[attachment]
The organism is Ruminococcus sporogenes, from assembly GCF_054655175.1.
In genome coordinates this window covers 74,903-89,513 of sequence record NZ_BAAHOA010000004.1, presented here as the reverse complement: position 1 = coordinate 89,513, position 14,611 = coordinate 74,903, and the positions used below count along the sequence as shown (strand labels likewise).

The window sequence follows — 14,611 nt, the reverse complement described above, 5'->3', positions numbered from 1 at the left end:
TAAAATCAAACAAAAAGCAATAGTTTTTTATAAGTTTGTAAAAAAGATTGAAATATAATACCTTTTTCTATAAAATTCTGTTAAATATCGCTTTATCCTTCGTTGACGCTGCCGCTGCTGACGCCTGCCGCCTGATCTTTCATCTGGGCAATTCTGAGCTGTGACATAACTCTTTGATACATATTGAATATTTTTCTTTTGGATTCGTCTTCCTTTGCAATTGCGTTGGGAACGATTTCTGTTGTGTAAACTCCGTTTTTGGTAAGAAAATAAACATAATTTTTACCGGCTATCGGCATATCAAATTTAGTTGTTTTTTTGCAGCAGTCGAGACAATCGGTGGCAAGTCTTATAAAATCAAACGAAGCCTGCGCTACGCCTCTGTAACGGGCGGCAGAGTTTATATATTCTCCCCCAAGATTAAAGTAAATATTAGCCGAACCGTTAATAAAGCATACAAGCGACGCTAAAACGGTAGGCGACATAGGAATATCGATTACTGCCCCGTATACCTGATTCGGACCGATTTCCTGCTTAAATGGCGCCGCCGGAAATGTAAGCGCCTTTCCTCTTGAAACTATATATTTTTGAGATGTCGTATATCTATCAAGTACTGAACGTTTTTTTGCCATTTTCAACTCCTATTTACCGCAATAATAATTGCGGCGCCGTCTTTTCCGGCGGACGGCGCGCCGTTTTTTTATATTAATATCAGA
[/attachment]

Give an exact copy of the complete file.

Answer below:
The organism is Ruminococcus sporogenes, from assembly GCF_054655175.1.
In genome coordinates this window covers 74,903-89,513 of sequence record NZ_BAAHOA010000004.1, presented here as the reverse complement: position 1 = coordinate 89,513, position 14,611 = coordinate 74,903, and the positions used below count along the sequence as shown (strand labels likewise).

The window sequence follows — 14,611 nt, the reverse complement described above, 5'->3', positions numbered from 1 at the left end:
TAAAATCAAACAAAAAGCAATAGTTTTTTATAAGTTTGTAAAAAAGATTGAAATATAATACCTTTTTCTATAAAATTCTGTTAAATATCGCTTTATCCTTCGTTGACGCTGCCGCTGCTGACGCCTGCCGCCTGATCTTTCATCTGGGCAATTCTGAGCTGTGACATAACTCTTTGATACATATTGAATATTTTTCTTTTGGATTCGTCTTCCTTTGCAATTGCGTTGGGAACGATTTCTGTTGTGTAAACTCCGTTTTTGGTAAGAAAATAAACATAATTTTTACCGGCTATCGGCATATCAAATTTAGTTGTTTTTTTGCAGCAGTCGAGACAATCGGTGGCAAGTCTTATAAAATCAAACGAAGCCTGCGCTACGCCTCTGTAACGGGCGGCAGAGTTTATATATTCTCCCCCAAGATTAAAGTAAATATTAGCCGAACCGTTAATAAAGCATACAAGCGACGCTAAAACGGTAGGCGACATAGGAATATCGATTACTGCCCCGTATACCTGATTCGGACCGATTTCCTGCTTAAATGGCGCCGCCGGAAATGTAAGCGCCTTTCCTCTTGAAACTATATATTTTTGAGATGTCGTATATCTATCAAGTACTGAACGTTTTTTTGCCATTTTCAACTCCTATTTACCGCAATAATAATTGCGGCGCCGTCTTTTCCGGCGGACGGCGCGCCGTTTTTTTATATTAATATCAGA